BEFORE THE BEGINNING
“I no longer recall precisely when I first arrived in this place,” the old man began, “but if the cobbled clatter of my stick had momentarily distracted you from more ethereal concerns you would have given little heed to the greybeard canted slightly forward like a man carrying a heavy burden uphill – and so I felt myself to be, but that is of no concern… The fact of the matter is this: I could have been a brigand or a prince, a troubadour or a contriver of schemes, and you would have paid me no more mind than if I had been one of these wretches.”
Reaching out a crabbed hand the old man snatched by the scruff a dog that had been snuffling about at the hem of his robe. The scrofulous cur, used to ill-treatment, cowered, its whimper inaudible to all but his canine fellows skulking silently to the other side of the room. With one hand the Sage pulled the dog’s muzzle up and forward while with the other he swabbed a piece of bread through a mostly empty bowl of soup. The abbé, whose soup it was, shrugged and muttered a common but colorful French obscenity. The Sage dropped the sop to the floor and released his canine captive. The dog quickly gulped down the morsel before slinking between the tables and through the kitchen door. In a trice three other dogs moved to the speaker’s side.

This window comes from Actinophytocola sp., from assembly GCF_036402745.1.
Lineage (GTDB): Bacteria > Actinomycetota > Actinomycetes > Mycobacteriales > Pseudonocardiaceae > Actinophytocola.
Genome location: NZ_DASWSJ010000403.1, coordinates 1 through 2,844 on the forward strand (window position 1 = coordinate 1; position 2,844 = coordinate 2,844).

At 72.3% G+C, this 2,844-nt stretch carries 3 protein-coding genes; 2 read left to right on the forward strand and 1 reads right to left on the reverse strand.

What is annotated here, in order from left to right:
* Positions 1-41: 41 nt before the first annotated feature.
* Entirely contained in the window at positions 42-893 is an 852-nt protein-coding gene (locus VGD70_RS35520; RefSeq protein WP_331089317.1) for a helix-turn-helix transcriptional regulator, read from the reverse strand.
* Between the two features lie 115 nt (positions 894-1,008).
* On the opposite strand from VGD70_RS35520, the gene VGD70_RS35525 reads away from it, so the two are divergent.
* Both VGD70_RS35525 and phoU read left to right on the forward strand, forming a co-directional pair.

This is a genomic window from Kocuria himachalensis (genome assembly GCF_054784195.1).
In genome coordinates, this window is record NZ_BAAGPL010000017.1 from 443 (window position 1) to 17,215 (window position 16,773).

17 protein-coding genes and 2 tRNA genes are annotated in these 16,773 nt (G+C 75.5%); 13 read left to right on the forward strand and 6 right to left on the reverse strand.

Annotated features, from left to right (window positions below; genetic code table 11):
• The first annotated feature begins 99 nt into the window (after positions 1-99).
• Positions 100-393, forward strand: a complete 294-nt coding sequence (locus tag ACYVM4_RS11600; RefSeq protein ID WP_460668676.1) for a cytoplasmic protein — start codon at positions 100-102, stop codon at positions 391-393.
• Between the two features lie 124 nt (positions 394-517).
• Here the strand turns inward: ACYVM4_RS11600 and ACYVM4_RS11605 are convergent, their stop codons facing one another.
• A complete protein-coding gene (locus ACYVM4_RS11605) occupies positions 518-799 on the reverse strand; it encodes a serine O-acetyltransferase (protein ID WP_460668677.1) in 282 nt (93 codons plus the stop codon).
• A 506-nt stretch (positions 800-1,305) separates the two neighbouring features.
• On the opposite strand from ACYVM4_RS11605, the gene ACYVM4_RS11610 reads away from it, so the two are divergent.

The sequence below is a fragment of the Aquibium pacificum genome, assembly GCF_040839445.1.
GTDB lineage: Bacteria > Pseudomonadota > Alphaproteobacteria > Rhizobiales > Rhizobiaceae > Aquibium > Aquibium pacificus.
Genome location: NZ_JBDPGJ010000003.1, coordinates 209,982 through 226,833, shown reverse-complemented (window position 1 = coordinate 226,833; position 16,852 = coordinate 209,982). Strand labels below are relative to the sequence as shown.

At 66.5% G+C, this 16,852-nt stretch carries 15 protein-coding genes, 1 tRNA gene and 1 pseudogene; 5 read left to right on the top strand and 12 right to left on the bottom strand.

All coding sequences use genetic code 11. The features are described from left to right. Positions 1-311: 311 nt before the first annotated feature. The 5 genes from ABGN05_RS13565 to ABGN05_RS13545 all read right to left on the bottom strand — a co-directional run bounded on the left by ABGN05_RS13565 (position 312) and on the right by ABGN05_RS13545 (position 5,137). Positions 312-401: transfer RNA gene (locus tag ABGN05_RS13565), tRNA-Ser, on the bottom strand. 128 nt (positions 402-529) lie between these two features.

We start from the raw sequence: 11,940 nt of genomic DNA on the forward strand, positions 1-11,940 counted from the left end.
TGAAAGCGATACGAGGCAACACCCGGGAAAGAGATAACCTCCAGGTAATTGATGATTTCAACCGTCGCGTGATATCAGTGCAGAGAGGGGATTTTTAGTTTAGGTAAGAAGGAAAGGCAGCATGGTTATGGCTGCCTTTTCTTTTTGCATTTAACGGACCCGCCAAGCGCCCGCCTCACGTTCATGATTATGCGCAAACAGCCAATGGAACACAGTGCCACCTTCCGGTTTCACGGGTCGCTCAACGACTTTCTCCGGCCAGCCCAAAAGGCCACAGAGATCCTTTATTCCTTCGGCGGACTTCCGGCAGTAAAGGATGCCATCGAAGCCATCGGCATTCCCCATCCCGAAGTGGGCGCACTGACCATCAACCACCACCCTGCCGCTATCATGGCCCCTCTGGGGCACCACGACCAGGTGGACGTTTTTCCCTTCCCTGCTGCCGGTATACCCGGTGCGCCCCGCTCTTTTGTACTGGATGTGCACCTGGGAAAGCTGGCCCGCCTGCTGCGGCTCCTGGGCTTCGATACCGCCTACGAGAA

“What if I were to tell you,” he continued, “that that stooped old fellow hobbling along the road was a figure of legend, a traveler from a land unknown even to those who have traded in the silk bazaars of Samarkand or passed among the floating spice islands of Shikoku or gazed upon the unveiled faces of the blue women whose footsteps leave no trace in the endless desert – a man as ancient as the world he walks, one for whom the times to come are even more tediously familiar than the times that have already been, one for whom there had been neither direction nor destination until that unreckoned day he passed unnoticed through the city gates and happened upon this particular inn?”
“I would say,” said the Trappist without looking up from the ball of string he had been unraveling, “that I would never have known.”
“Precisely,” remarked the old emissary.
“And your point is what, precisely, my dear Sage?”